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Rubin 'Hurricane' Carter
*Rubin Carter was born on this date in 1937. He was a Black professional boxer and criminal justice advocate.
From Clifton, N.J., born into a family of seven children, Carter struggled with a hereditary speech impediment and was sent to a juvenile reform center at 12 after an assault. He escaped and joined the Army in 1954, experiencing racial segregation and learning to box while in West Germany. After returning home, Carter committed a series of muggings for four years in various state prisons.
After his release, he began his professional boxing career in 1961, winning 20 of his first 24 fights, mostly by stoppage. Rubin ‘Hurricane’ Carter was fairly short for a middleweight at 5-foot-8, but his aggression and high punch volume made him effective. Although never a world champion, Carter went 27-12-1 with 19 knockouts, memorably stopping two-division champ Emile Griffith in the first round in 1963. He also fought for a middleweight title in December 1964, losing a unanimous decision to Joey Giardello.
In June 1966, three White people were shot by two Black men at the Lafayette Bar and Grill in Paterson. Carter and a friend John Artis were questioned after being spotted in the area of the murders in Carter’s white car, which vaguely matched witnesses’ descriptions. Both cited alibis and were released but were arrested months later. A case relying largely on the testimony of thieves Alfred Bello and Arthur Bradley resulted in a conviction in June 1967.
After reading the boxer's autobiography, white singer Bob Dylan became aware of Carter’s plight. He met Carter and co-wrote “Hurricane,” which he performed on his Rolling Thunder Revue tour in 1975. Muhammad Ali also spoke out on Carter’s behalf, and advertising art director George Lois and other celebrities worked toward Carter’s release. Carter was granted a new trial and briefly freed in 1976 but was sent back for nine years after being convicted in a second trial. Carter spent 19 years in prison.
With a network of friends and volunteers also advocating for him, Carter eventually won his release from U.S. District Judge H. Lee Sarokin, who wrote that Carter’s prosecution had been “predicated upon an appeal to racism rather than reason, and concealment rather than disclosure.” Carter defied his prison guards from the first day of his incarceration, spending time in solitary confinement because of it. “When I walked into prison, I refused to wear their stripes,” Carter said. “I refused to eat their food. I refused to work their jobs and I would have refused to breathe the prison’s air if I could have done so.” Carter eventually wrote and spoke eloquently about his plight, publishing his autobiography, “The Sixteenth Round,” in 1974.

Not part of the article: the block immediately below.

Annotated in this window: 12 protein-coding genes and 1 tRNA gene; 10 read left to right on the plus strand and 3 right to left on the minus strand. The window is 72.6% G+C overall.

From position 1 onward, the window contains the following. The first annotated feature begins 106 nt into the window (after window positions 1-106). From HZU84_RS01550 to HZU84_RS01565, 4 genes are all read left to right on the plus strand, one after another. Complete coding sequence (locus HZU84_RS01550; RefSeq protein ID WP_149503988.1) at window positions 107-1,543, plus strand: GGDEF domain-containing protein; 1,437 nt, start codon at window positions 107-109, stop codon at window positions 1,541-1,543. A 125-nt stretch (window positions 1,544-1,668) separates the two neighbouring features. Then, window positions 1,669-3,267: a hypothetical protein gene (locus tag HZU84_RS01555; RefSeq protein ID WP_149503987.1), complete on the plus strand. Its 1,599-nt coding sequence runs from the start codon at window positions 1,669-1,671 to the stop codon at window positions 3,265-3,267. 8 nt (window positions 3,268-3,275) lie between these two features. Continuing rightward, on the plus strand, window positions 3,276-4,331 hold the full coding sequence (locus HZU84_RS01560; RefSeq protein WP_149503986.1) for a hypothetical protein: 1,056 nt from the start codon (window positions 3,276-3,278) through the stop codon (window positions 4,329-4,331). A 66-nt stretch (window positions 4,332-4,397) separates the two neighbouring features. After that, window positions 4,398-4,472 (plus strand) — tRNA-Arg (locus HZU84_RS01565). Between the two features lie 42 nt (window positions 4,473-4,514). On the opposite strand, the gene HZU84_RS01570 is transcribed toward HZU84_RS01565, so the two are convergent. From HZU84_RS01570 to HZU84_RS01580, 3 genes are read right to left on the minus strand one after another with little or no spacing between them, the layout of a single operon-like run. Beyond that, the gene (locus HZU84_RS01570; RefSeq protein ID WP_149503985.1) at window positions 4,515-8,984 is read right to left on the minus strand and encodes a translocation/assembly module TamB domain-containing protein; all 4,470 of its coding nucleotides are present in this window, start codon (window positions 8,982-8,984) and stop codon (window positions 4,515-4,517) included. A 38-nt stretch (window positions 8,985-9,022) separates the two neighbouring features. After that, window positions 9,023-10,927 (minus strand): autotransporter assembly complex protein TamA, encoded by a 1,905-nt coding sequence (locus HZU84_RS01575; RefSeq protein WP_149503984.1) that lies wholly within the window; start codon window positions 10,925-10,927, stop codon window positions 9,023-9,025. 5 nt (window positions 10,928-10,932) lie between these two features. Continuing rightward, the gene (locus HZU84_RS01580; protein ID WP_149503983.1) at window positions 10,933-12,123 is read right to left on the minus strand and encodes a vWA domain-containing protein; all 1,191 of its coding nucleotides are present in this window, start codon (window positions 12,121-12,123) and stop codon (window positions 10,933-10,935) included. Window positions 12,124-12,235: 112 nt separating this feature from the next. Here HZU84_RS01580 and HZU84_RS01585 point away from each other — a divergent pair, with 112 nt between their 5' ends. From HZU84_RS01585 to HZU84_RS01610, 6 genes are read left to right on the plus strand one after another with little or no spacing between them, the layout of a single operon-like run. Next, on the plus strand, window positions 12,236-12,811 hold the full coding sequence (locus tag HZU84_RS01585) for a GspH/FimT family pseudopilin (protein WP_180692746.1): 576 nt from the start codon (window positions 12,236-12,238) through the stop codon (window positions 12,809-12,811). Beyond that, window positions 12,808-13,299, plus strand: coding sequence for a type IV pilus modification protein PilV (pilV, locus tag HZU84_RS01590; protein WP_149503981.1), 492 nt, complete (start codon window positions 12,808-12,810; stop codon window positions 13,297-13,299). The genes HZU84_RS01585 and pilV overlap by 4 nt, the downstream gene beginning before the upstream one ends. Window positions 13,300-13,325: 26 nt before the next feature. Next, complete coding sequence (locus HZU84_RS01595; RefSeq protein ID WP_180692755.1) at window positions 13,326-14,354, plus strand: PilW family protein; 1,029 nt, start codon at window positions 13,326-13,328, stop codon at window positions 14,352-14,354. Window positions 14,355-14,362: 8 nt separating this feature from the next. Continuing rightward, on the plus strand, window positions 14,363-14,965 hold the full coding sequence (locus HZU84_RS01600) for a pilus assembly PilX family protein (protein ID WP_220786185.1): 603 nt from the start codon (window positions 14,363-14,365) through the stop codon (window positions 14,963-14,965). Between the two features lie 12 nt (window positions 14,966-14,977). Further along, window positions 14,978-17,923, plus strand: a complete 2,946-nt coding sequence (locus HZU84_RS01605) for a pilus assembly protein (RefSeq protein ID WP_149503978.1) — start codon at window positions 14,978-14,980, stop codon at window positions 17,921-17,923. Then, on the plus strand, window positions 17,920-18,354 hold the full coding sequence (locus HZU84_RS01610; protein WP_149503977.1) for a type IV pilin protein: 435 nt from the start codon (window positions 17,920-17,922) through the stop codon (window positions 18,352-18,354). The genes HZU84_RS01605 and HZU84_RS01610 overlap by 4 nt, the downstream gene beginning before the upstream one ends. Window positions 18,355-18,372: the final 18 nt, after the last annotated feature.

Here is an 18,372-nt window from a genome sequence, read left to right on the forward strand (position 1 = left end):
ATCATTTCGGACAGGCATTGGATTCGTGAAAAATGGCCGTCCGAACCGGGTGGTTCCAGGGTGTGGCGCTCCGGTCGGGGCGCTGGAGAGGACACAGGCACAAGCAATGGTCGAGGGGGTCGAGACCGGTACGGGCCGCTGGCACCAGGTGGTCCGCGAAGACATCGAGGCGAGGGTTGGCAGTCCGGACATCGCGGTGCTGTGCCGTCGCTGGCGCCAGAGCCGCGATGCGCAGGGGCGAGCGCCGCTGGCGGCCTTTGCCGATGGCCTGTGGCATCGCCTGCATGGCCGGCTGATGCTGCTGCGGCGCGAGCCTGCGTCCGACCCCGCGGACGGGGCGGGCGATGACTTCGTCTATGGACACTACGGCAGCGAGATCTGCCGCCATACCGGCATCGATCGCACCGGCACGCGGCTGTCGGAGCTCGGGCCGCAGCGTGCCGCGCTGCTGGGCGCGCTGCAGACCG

Benefit concerts were held for his legal defense. Carter was freed in November 1985 when his convictions were set aside after years of appeals and public advocacy. Carter’s murder convictions abruptly ended the boxing career of a former petty criminal who became an undersized middleweight contender largely on ferocity and punching power. Several books and a 1999 film starring Denzel Washington, who received an Academy Award nomination for playing the boxer-turned-prisoner. Washington worked closely alongside Carter to capture the boxer’s transformation and redemption. Washington won a Golden Globe for the role.
But the makers of “The Hurricane” were widely criticized for factual inaccuracies and glossing over other parts of Carter’s story, including his criminal past and a reputation for a violent temper. The boxer, Giardello, sued the film’s producers for its depiction of a racist fix in his victory over Carter, who acknowledged Giardello deserved the win. “I wouldn’t give up,” Carter said in an interview on PBS in 2011. “No matter that, they sentenced me to three life terms in prison. I wouldn’t give up. Just because a jury of 12 misinformed people . . . found me guilty did not make me guilty. And because I was not guilty, I refused to act like a guilty person.”
After his release, Carter moved to Toronto, where he served as the executive director of the Association in Defense of the Wrongly Convicted from 1993 to 2005. He received two honorary doctorates for his work. Carter’s weight and activity dwindled during his final months, but he still advocated for prisoners he believed to be wrongfully convicted. In February, Carter wrote an opinion essay for the New York Daily News, arguing for the release of David McCallum, convicted of kidnapping and murder in 1985. Rubin “Hurricane” Carter died on April 20, 2014, in Toronto; he was 76. John Artis, a longtime friend, and caregiver, said Carter died in his sleep. Carter had been stricken with prostate cancer in Toronto, the New Jersey native’s adopted home.
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